Is it okay to lay hardwood in new homes?

Q: My husband and I purchased a new home in NL last September. Not long after we moved in we noticed splits and gaps in some of the hardwood flooring. It took a long time for us (about 5 months) to finally get the company who sold and installed the flooring to come look at it.

He was in and looked at it in March and said to give him a call in Middle of May-June. We did call and finally were able to get him to come back out in July. I went over the flooring and marked all the pieces that had faults. Some were splits, some had the knots raising and you can really feel the edges. We also noticed that they filled in between some of the flooring with filler. He said this is perfectly normal, but I know lots of people who have laid new hardwood and didn’t have filler placed between their slats. I am very discouraged and frustrated. I do not believe that it is normal to put filler between newly laid hardwood, especially now seeing that the filler is cracking. We also have uneven pieces; pieces that are moving. Just a poor job done as far as I’m concerned. I feel that there was faulty wood laid and it should be replaced. He now says there is too much work involved and has not yet fixed it. Basically, it is going to cost him too much money and he feels my contractor should be responsible to pay the cost. The other thing that he has said to us is that it is not recommended to lay hardwood flooring in new homes due to the moisture level. Are splits in flooring normal? Should filler have been used when the floor was laid, and if so, what do we do now that it is cracking? Is it normal to have uneven flooring? Is it okay to lay hardwood in new homes? Hope you can help.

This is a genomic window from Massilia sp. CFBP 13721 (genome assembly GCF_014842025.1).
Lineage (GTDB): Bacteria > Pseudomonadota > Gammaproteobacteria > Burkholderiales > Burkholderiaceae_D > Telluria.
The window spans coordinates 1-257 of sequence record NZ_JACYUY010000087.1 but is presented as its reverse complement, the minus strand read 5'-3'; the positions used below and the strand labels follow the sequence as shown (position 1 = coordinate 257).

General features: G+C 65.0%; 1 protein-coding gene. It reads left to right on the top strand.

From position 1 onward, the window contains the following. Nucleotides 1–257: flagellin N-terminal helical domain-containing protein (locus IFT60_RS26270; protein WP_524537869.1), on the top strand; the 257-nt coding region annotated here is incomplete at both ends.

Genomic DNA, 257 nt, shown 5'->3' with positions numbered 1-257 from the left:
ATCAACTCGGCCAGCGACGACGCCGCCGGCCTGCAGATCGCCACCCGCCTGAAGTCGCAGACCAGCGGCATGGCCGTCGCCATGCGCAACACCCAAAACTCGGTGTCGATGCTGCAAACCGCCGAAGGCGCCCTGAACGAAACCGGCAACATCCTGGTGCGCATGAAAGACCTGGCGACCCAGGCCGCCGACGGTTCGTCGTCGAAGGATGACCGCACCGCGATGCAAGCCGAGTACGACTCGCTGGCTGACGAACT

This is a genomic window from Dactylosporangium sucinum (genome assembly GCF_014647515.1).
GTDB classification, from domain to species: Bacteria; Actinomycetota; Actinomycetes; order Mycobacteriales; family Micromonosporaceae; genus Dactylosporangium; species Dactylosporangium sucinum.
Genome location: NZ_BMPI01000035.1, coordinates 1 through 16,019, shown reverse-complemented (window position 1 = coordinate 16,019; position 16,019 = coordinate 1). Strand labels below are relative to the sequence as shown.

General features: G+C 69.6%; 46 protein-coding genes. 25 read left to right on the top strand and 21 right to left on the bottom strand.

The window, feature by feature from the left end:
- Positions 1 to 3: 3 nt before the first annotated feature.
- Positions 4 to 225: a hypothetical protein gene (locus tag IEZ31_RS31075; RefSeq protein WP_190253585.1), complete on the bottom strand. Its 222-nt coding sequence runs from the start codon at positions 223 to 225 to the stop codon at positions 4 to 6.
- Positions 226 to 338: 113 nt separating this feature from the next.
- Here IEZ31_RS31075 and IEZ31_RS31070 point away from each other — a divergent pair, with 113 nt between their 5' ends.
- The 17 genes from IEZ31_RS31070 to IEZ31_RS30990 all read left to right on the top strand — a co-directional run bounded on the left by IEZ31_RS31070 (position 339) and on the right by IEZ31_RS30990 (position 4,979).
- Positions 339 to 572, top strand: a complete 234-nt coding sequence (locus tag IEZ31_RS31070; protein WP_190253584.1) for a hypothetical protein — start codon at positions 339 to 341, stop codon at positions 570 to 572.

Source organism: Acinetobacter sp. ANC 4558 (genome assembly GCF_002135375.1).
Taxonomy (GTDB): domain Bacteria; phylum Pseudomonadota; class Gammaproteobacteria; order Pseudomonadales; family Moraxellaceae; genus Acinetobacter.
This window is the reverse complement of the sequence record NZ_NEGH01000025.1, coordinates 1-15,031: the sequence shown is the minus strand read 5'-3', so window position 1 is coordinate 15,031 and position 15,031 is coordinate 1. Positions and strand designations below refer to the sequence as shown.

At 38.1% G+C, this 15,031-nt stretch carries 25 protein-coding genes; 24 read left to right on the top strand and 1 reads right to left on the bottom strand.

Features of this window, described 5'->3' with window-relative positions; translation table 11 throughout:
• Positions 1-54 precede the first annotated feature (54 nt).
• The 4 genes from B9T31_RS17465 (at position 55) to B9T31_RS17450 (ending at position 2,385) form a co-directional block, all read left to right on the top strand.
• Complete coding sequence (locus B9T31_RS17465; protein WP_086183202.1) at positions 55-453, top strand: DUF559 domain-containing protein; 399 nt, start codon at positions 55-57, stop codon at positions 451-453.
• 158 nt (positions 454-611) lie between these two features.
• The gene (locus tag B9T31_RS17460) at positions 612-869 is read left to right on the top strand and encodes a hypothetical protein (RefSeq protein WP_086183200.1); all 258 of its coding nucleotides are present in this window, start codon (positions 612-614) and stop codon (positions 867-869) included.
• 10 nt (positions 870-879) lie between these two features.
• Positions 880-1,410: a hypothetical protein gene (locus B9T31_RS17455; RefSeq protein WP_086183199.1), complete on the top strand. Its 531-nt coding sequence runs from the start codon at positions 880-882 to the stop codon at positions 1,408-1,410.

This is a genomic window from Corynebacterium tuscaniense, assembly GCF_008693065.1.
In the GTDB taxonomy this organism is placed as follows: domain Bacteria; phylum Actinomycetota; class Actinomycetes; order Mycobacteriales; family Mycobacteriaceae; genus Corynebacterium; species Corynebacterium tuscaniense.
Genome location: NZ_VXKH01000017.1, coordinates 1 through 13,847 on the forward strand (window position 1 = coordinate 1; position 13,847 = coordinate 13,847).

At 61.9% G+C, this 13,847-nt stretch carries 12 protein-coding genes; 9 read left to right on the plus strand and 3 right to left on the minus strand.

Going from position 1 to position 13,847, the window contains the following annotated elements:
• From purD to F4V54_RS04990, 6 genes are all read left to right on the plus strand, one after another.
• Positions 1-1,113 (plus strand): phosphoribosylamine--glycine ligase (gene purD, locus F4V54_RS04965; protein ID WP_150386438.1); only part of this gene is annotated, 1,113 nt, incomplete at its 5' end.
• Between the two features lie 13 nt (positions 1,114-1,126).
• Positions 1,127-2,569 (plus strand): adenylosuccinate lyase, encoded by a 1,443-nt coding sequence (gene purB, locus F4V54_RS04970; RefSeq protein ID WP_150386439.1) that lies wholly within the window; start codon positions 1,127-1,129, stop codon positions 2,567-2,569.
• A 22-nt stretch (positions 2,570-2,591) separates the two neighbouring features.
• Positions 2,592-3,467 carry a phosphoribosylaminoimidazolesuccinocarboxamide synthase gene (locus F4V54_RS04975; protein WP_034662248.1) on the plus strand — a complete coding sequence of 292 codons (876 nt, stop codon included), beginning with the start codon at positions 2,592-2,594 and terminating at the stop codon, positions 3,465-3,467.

A: New house? They probably installed the cheapest product they could find. If it was, for example, “mill run” the milling may not be very good, and you would end up with knots and probably some boards with splits. They just include everything in the mix. If the installer misses these boards and they end up being nailed down, it could lead to a problem later. Movement in the boards could be insufficient nailing or installing on an inappropriate sub floor. To have filler cracking between boards of course indicates movement. It also sounds like an unacceptable gap. Again, probably poor milling or a badly bent board. I would not agree with the statement that wood floors should not be installed in new homes. The flooring should be about the last thing installed. All concrete should have been completed at least 3 months prior and all mudding and painting should also have been completed. Any flooring contractor can check various parts of the building with a moisture meter before starting his installation and should always check the flooring and the sub floor itself to make sure the 2 are within 4% of each other as to moisture content. I wouldn’t say the use of some wood filler is out of line even with a new floor. Being unfinished wood, it is likely there will be the occasional small defect or blemish on a board edge or pin holes etc., that would be better with a little filler. If these are large gaps or a lot of gaps, then the flooring itself is suspect in my mind. If the board could not have been nailed tight, it should have been removed.